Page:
centrocecal

(redirected from cecocentral)

centrocecal 

An area of the retina which includes the macula, the optic disc and the area in between. Note: also spelt centrocaecal. Syn. cecocentral.
Millodot: Dictionary of Optometry and Visual Science, 7th edition. © 2009 Butterworth-Heinemann
References in periodicals archive ?
VF defects revealed central scotoma in 26 eyes (53.1%), paracentral scotoma in 12 eyes (24.5%), cecocentral defects in 6 eyes (12.2%), blind spot enlargement in 3 eyes (6.1%), and quadrantanopia in 2 eyes (4.1%) within 1 week after onset.
Patients often exhibit relative afferent pupillary defect, dyschromatopsia, and central, cecocentral, or arcuate visual field defects.
(15) Visual field defects are common and show a central or cecocentral scotoma.
Localized cecocentral scotomas typical of optic neuropathy due to tobacco amblyopia were detected in all the subjects whereas their central vision was preserved.
The most common defects seen in IIH are blind spot enlargement, generalized constriction, and loss of the nasal visual fields, especially inferonasal (6) Other common field defects described include inferior altitudinal loss, superonasal and superotemporal, loss, arcuate defects, and scotomas (central, cecocentral, and paracentral.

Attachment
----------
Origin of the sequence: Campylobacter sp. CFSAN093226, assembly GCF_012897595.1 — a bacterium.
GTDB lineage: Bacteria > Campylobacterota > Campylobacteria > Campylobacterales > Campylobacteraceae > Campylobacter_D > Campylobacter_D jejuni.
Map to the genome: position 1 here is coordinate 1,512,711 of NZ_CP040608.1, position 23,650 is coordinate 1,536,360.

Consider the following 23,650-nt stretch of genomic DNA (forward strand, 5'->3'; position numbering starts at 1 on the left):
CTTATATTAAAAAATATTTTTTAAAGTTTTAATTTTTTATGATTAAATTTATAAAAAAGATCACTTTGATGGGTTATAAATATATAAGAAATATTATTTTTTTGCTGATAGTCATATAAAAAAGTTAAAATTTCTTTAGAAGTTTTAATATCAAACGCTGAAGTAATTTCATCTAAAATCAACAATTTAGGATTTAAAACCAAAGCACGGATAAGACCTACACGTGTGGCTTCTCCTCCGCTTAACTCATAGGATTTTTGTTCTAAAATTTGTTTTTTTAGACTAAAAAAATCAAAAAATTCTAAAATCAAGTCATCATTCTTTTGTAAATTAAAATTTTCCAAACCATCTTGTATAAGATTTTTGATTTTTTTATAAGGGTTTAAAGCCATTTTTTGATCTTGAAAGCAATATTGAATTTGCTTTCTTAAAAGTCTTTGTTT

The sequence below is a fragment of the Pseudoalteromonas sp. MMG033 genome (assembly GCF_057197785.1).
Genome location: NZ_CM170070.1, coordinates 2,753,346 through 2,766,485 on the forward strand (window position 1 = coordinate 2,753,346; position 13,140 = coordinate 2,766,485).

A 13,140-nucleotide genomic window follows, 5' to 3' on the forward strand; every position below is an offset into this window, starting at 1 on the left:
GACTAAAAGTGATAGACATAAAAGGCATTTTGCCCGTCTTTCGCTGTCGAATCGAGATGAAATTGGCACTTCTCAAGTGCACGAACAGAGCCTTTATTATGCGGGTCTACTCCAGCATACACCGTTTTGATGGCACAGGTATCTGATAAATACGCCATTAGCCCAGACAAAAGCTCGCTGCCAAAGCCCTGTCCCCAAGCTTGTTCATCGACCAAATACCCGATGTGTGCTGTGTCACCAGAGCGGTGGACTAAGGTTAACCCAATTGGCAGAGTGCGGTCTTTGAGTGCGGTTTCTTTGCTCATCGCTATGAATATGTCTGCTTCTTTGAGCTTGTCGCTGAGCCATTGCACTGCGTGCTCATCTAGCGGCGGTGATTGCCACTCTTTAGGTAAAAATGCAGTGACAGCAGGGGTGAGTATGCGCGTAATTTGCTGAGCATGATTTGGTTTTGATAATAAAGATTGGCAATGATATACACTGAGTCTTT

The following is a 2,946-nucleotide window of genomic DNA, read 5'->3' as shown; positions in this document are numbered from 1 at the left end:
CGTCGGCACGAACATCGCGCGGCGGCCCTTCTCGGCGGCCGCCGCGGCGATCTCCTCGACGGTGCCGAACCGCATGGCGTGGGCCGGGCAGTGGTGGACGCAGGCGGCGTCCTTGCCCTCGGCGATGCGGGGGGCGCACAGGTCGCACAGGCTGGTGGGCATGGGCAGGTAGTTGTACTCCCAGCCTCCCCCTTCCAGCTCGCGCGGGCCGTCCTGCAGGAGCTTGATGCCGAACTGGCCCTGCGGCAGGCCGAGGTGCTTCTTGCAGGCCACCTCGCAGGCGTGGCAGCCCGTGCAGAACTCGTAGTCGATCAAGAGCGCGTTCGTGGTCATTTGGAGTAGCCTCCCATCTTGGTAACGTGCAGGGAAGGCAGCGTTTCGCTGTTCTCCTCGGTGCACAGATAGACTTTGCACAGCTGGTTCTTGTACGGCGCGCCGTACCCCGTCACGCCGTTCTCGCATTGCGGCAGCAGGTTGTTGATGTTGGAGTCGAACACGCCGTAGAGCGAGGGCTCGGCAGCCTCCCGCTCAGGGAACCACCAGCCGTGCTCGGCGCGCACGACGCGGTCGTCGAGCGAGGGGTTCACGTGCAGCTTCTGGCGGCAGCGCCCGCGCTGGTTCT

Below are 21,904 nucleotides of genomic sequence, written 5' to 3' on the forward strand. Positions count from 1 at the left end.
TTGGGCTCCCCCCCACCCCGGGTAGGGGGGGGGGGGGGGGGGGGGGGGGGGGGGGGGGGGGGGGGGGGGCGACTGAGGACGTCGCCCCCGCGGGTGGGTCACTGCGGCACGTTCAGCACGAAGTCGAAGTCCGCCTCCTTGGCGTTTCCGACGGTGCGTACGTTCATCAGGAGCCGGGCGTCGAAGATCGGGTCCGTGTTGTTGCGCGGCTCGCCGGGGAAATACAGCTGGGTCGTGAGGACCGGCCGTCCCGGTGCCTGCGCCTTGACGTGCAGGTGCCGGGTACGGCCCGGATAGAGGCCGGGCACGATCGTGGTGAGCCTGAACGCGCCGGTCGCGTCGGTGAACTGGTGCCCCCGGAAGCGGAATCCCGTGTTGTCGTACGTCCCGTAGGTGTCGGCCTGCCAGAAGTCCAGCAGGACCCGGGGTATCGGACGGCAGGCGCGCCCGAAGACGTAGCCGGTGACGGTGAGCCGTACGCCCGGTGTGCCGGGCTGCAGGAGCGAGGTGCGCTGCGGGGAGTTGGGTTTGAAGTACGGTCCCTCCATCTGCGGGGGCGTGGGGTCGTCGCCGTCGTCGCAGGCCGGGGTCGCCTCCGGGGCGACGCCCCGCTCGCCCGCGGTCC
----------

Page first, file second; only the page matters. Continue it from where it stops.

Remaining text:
Visual field defects in optic neuritis at presentation included diffuse visual field loss (48%), altitudinal defects (15%), central or cecocentral scotoma (8.3%), arcuate or double arcuate (4.5%), hemianopic defects (4.2%), and others.
The neuropathy has included an optic form--characterized by subacute (i.e., 3-30 days) onset, decreased visual acuity, decreased color vision, and/or central or cecocentral scotomata--and a peripheral form; both forms have been characterized by weight loss and easy fatigability.
(*) For the optic form, major criteria were 1) decreased visual acuity (below 20/25), 2) decreased color vision (failure to identify two or more of the first eight Ishihara plates), 3) bilateral central or cecocentral scotomata, 4) decreased contrast sensitivity, and 5) bilateral loss of optic nerve fibers in the papillo-macular bundle; minor criteria were 1) temporal pallor of optic disk (1 month after symptom onset), 2) photophobia or ocular burning sensation, and 3) loss of horizontal smooth pursuit.
Of 136 eyes from 68 patients that underwent visual field examination, central scotoma accounted for 69.9%, cecocentral scotoma connected with blind spot for 8.0%, paracentral and temporal defect for 6.6%, and diffuse defect for 15.5%.
In addition, if patients had abnormal color vision, any neurological symptoms, a history of acute visual disturbance, nonglaucomatous visual field defect (e.g., visual field defect respecting the vertical meridian, central, or cecocentral visual field defect), and the presence of optic disc pallor, they were excluded from this study.